Then, all at once, the feeling of sheer emptiness was flooded with an outpouring of anxiety. A million questions raced through my mind about treatment, expenses, my sex life, and my social life. Would I be an outcast for the rest of my life? How will I ever feel happy again? Will I get sick and have no quality of life? My head clamored beneath the weight of these worries eclipsing the strength I had once known.

It seemed that life itself became out of my reach, and suddenly I was so small. Painstakingly, I began taking the necessary steps towards getting treatment. Although I was overwhelmed, I was determined to rectify the situation and reclaim my dignity. I endured months of difficult communication with my family, doctors, and insurance companies. The complications from dealing with the logistics of relocating and rebuilding my life from scratch challenged me to discover an inner resilience that sustained me through this challenging time. Soon after, I was able to start a consistent treatment regimen.

I am happy to say that I currently have an undetectable viral load, my body is healthy, and my spirit is thriving. I am blessed to have convenient access to the necessary treatments and medical care that I need. I have an immense amount of love and gratitude to my friends and family whose support has sustained me through the difficulties I was faced with. I am the healthiest I have ever been. I live out my dreams each day with the utmost joy, humility, and appreciation. My zeal for life cannot be tamed. As I continue to grow in wisdom and unconditional love, I share the abundance of my blessings with those around me. I have become the light I had always wished to see in the world.

sunrise on a like and pier

Becoming HIV positive was a necessary wake up call. It was the announcement that my life was about to become much more deeply whole. I learned to become enamored with myself. I found pride and pleasure in my own strength. No longer would I seek validation from banal infatuations, or look outside of myself for the love that I deserve.

My diagnosis illuminated the parts of myself that I was afraid to embrace, and enabled me to welcome them with unconditional love. As I started taking my medications, I chose to cultivate a healthier lifestyle for myself. I began practicing yoga and meditation as ways to heal my relationship with myself and destroy harmful patterns of thinking and behaving. I have an intrinsic knowledge of my self-worth, which allows me to see beauty and truth in all aspects of life.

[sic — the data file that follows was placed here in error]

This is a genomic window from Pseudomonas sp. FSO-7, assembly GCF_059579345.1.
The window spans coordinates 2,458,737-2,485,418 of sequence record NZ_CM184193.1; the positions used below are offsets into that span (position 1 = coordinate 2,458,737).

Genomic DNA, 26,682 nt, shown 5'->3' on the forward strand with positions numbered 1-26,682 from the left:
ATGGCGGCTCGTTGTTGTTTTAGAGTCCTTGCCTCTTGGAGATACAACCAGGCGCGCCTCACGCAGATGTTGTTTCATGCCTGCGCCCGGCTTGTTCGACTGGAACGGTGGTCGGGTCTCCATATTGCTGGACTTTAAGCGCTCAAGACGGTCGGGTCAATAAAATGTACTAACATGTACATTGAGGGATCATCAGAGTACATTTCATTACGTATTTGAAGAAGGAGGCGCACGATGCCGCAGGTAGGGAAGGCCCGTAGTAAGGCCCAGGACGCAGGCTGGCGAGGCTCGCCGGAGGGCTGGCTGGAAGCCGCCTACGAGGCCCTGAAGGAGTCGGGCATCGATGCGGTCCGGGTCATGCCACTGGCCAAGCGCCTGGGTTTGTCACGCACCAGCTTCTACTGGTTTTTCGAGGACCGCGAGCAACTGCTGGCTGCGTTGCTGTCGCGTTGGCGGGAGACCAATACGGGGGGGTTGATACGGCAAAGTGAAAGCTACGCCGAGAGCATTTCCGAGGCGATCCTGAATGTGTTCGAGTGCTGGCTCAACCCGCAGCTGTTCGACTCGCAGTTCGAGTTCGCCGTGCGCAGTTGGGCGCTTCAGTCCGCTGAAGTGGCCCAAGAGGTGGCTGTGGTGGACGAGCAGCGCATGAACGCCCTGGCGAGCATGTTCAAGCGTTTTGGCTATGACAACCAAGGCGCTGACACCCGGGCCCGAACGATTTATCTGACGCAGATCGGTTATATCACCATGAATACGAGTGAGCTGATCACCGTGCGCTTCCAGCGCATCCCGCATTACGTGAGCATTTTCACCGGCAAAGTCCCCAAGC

Since learning about my status, I have blossomed. Out of the darkest season of my life has come an inner peace and unshakable happiness that is now the foundation of my life. The kinships that I share with my friends and families have deepened immensely. I feel supported and understood by those close to me as I have learned to brave life with compassionate honesty, integrity, and openness. This experience did not change me; it liberated me.

To those living without HIV, I would most importantly like to assure them that my diagnosis does not make me special or different. I am not dirty, nor am I afraid. This diagnosis is merely one aspect of my life. It does not define me as a human being, and it certainly does not dictate how I live my life. I am still fearless, and I am strong. I am still the electric social butterfly that I have always been, and the journey of my life continues to unfurl in beautiful ways. I am grateful to have learned how to practice self-love and discovered how to live a joyful life.

I aspire to inspire others by my example and hope to equip them with a sense of personal power. In continuing my avowal, I encourage everyone to use condoms whenever they may have a sexual encounter. It’s so easy, and they will allow you to enjoy having a healthy sex life without worry of complications, unwanted pregnancies, and STDs. Furthermore, if you or someone you know is in an abusive relationship – get out of it. Leave. It’s that simple. You deserve better. Give yourself the gift of growth, even when it’s difficult.

All that I am left with is my gratitude. Every person who has shown me love has deeply impacted my life. Every doctor and nurse who has communicated with me and helped me throughout this process has been a blessing. Every day that is filled with sunshine, laughter, and ease reminds me of how wonderful life is, and how fortunate I am to be living it. My thankfulness is endless.